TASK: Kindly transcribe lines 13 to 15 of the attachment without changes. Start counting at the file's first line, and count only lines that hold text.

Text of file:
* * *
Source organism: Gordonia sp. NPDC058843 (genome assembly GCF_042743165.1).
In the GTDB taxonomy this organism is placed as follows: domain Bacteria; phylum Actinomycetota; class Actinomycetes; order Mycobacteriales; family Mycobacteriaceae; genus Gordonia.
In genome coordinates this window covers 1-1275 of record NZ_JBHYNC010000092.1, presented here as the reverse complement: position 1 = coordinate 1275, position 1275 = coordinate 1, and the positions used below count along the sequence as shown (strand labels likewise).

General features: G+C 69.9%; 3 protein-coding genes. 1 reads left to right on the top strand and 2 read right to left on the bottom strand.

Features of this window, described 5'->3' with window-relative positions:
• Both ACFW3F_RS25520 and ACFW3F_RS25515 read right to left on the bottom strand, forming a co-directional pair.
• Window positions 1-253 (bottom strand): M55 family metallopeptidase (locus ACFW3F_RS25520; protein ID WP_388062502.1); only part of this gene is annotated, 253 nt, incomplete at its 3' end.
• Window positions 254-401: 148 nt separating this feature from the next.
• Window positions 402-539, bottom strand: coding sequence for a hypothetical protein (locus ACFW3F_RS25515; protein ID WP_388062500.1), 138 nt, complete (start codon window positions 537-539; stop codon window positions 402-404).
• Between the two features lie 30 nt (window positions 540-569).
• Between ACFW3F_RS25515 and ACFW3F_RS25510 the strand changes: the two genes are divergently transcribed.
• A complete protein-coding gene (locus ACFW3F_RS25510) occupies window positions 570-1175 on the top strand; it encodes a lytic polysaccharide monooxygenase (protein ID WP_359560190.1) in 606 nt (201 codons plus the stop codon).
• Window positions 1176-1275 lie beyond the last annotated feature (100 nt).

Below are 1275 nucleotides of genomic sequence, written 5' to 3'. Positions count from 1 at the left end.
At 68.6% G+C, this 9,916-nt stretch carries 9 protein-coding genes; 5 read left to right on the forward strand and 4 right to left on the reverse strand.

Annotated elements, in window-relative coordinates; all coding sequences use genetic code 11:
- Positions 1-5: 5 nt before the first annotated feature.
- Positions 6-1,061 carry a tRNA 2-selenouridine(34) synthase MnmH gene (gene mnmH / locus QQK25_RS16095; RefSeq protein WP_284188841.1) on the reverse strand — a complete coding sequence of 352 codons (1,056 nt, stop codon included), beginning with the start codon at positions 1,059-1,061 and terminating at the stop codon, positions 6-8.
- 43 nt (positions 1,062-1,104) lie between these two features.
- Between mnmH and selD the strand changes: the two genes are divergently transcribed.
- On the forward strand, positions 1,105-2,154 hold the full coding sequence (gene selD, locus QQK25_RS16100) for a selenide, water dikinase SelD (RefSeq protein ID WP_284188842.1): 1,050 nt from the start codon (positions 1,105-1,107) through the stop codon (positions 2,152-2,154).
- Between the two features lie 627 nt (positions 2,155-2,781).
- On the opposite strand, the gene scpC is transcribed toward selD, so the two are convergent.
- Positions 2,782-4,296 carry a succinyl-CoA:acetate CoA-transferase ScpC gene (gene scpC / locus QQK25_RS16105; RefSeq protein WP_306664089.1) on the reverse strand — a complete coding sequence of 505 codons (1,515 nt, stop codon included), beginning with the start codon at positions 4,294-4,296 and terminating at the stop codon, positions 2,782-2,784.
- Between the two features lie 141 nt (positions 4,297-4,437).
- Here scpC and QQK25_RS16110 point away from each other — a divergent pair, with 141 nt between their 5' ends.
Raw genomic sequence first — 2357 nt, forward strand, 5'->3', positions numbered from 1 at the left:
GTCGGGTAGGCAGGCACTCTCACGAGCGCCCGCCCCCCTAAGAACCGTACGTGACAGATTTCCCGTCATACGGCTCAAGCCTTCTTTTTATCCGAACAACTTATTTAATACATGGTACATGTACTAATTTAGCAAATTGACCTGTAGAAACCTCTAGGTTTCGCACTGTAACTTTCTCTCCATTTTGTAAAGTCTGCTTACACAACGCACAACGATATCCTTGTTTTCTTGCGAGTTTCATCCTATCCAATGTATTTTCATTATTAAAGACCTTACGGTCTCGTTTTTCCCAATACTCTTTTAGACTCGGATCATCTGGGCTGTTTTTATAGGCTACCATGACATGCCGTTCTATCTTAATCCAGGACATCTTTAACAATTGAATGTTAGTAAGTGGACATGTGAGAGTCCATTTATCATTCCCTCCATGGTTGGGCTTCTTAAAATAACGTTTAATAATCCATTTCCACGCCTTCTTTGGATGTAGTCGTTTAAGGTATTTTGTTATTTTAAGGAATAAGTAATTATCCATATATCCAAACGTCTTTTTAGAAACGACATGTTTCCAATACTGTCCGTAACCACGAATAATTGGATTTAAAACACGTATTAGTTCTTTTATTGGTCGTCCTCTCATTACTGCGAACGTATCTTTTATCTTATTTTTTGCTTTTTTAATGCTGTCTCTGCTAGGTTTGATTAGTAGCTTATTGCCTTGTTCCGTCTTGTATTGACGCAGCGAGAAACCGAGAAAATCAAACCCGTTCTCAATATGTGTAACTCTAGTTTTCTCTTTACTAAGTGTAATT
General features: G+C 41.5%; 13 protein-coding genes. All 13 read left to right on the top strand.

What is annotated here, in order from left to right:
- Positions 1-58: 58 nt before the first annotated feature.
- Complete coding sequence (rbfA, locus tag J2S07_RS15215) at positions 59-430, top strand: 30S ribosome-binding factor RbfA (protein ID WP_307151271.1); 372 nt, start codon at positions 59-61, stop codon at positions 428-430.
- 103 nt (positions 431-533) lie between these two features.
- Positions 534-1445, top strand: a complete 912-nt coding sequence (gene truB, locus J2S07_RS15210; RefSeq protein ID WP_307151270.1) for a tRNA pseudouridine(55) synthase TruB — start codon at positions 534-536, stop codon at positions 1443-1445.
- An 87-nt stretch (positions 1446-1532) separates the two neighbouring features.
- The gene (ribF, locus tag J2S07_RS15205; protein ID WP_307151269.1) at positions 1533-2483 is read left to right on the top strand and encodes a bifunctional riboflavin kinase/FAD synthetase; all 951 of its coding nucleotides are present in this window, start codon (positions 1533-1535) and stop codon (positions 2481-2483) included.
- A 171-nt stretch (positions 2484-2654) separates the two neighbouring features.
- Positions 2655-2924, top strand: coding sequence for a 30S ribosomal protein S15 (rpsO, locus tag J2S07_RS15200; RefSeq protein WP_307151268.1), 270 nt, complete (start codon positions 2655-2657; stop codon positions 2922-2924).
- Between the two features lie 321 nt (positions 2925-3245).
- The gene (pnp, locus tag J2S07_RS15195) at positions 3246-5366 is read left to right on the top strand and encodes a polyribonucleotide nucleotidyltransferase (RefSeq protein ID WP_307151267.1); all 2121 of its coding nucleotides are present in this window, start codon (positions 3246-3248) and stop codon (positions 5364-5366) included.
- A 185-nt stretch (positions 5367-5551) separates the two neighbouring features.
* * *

• Window positions 1176-1275 lie beyond the last annotated feature (100 nt).

Below are 1275 nucleotides of genomic sequence, written 5' to 3'. Positions count from 1 at the left end.
At 68.6% G+C, this 9,916-nt stretch carries 9 protein-coding genes; 5 read left to right on the forward strand and 4 right to left on the reverse strand.